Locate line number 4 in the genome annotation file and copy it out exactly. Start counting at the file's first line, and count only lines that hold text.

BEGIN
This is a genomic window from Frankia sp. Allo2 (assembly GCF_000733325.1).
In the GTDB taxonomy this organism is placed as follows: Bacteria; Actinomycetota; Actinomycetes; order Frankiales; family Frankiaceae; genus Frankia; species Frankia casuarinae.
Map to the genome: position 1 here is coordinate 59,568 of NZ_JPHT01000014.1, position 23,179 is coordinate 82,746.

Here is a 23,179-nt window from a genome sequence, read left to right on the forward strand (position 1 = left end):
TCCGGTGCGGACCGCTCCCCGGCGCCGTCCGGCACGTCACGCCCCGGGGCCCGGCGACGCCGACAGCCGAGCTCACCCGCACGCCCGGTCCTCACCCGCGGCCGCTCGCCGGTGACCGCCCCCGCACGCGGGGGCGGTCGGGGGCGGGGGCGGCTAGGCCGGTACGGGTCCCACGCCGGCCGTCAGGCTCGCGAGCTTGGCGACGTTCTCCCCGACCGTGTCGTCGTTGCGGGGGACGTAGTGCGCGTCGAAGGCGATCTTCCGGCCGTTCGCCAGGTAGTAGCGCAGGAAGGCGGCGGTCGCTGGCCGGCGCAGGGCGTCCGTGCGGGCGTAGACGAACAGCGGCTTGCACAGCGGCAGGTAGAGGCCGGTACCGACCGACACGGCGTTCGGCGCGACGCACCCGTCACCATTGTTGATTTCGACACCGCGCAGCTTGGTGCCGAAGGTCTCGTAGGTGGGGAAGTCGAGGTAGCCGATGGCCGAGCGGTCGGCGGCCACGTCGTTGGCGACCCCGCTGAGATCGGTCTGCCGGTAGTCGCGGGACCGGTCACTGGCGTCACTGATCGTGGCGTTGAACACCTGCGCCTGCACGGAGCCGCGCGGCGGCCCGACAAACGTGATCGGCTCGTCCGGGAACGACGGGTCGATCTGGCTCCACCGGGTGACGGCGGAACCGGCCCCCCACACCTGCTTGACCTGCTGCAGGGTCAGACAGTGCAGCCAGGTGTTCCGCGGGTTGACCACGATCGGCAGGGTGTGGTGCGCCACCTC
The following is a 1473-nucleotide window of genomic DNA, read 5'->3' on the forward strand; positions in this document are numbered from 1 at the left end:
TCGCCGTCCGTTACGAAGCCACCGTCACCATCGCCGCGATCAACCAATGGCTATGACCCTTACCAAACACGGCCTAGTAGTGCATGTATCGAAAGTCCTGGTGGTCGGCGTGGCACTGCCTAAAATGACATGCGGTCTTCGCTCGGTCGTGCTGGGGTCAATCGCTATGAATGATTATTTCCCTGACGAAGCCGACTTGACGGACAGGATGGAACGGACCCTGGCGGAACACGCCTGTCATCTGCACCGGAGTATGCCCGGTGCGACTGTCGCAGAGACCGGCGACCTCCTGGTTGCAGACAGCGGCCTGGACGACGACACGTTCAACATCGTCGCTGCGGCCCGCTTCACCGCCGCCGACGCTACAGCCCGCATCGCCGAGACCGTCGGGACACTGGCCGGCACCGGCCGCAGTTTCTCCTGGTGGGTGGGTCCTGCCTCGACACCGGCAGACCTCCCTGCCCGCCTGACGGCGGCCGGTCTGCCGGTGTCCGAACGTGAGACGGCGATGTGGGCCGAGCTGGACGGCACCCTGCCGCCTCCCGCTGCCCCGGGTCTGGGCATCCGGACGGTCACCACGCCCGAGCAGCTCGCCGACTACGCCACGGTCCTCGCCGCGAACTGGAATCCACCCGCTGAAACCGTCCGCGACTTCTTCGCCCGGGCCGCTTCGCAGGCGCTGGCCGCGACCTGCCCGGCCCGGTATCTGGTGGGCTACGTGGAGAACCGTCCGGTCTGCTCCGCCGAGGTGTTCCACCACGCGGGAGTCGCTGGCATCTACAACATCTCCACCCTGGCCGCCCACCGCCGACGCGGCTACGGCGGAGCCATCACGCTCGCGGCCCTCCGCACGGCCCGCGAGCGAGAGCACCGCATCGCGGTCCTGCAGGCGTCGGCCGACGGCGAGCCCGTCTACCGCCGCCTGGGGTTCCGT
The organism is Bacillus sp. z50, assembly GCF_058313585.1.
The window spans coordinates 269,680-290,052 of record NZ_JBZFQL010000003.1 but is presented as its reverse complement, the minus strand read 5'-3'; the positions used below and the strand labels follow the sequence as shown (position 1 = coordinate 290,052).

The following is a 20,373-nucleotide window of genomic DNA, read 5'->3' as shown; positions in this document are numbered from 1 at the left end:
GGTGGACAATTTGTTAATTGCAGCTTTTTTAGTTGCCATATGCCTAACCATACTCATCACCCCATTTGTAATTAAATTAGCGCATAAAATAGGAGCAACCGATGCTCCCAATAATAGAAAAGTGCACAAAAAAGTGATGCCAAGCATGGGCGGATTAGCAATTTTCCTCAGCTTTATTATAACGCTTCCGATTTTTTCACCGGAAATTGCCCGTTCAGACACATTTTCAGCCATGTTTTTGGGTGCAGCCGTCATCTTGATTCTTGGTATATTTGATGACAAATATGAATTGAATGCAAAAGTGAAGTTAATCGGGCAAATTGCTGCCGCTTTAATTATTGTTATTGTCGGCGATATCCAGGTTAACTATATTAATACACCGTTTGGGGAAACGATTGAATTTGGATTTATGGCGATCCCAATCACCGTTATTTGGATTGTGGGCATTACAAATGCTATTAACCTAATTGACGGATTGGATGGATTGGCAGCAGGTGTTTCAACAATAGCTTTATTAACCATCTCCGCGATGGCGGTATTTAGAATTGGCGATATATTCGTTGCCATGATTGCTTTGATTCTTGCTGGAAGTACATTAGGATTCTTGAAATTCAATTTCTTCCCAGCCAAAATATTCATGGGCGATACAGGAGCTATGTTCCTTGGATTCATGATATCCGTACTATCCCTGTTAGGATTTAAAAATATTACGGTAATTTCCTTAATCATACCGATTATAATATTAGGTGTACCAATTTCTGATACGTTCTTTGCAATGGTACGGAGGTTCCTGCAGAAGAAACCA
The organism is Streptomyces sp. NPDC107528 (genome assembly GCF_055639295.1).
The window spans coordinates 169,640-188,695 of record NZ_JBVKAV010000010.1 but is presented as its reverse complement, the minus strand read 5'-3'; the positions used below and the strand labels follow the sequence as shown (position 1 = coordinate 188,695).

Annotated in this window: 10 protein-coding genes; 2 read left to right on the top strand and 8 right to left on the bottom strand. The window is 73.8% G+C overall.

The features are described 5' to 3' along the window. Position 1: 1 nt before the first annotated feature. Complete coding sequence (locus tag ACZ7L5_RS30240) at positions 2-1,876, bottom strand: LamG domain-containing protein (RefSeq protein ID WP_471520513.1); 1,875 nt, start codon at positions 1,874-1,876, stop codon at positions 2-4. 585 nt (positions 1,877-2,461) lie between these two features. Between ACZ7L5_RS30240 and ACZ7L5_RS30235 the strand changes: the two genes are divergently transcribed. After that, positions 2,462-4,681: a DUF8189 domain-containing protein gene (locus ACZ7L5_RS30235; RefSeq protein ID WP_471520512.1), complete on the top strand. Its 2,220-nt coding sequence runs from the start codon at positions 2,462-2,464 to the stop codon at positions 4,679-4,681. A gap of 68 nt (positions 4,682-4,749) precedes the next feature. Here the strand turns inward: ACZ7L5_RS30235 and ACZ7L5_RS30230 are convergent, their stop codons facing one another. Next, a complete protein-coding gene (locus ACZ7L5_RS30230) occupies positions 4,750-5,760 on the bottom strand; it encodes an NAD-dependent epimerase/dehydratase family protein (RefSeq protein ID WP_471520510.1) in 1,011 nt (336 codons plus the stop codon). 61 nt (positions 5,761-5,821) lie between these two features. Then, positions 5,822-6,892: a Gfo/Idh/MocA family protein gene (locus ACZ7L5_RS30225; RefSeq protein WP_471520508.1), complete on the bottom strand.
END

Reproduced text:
Here is a 23,179-nt window from a genome sequence, read left to right on the forward strand (position 1 = left end):